NEW YORK (Reuters) – Markets rose on Monday as signs of global economic growth boosted expectations for energy demand, but the United States said it was considering options to combat higher prices.
Global major contracts traded up 69 cents, or 0.83 per cent, to close at 83.43 a barrel after losing about two per cent last week.
US West Texas Intermediate crude trades ended 66 cents, or 0.81 percent, at $ 81.93 a barrel, after falling 3 percent last week.
In early trading, both criteria were higher than a dollar a barrel.
US President Joe Biden on Saturday welcomed Congress’ long-delayed $ 1 trillion infrastructure bill, which will boost economic growth and fuel demand.
Oil prices are still supported last week by the OPEC + alliance’s decision not to accelerate its plan to increase supply.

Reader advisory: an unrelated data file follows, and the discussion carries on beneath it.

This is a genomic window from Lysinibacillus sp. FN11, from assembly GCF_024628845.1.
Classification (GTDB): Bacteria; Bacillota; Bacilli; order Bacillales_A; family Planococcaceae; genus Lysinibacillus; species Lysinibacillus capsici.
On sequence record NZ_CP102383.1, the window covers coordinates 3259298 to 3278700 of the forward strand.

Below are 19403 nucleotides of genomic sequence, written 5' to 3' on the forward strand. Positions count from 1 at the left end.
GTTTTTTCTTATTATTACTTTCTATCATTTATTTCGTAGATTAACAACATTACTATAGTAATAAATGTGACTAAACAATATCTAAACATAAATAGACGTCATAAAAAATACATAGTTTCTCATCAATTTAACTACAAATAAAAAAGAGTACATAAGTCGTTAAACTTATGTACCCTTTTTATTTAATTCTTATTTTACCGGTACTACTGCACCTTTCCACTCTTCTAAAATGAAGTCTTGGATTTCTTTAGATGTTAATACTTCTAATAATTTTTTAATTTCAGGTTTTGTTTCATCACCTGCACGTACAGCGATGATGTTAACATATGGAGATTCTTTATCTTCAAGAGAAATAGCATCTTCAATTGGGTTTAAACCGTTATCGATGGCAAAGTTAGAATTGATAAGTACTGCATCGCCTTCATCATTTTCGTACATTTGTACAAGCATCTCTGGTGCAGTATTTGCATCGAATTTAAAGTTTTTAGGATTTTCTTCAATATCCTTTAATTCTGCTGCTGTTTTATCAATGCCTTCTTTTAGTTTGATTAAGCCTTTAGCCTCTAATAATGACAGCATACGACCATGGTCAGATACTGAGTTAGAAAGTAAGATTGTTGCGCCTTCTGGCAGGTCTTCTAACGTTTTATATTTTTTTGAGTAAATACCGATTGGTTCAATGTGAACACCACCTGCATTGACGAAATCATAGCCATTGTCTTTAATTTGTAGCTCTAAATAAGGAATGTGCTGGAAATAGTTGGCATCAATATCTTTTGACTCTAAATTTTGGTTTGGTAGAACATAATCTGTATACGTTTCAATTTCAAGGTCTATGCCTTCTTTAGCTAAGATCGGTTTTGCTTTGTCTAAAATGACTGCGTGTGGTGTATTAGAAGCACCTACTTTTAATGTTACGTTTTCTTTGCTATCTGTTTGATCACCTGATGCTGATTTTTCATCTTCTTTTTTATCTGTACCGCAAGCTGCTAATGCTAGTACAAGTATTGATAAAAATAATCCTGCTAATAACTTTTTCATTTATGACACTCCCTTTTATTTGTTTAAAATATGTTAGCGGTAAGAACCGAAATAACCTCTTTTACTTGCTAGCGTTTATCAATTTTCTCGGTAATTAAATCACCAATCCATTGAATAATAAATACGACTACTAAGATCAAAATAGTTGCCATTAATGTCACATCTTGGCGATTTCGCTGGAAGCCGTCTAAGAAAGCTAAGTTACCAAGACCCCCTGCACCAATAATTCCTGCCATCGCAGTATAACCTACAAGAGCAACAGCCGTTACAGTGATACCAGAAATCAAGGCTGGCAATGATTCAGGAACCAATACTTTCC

Biden called on OPEC + to produce more crude oil to calm the market and said on Saturday that his administration had “other tools” to deal with higher oil prices.
Analysts say Washington is exploring its options to tackle higher petrol and heating oil prices in the United States, including US Energy Secretary Jennifer Granholm, and moving away from the country’s strategic petroleum reserves.
(Produced by Waqti Al-Alfi for the Arabic Bulletin)
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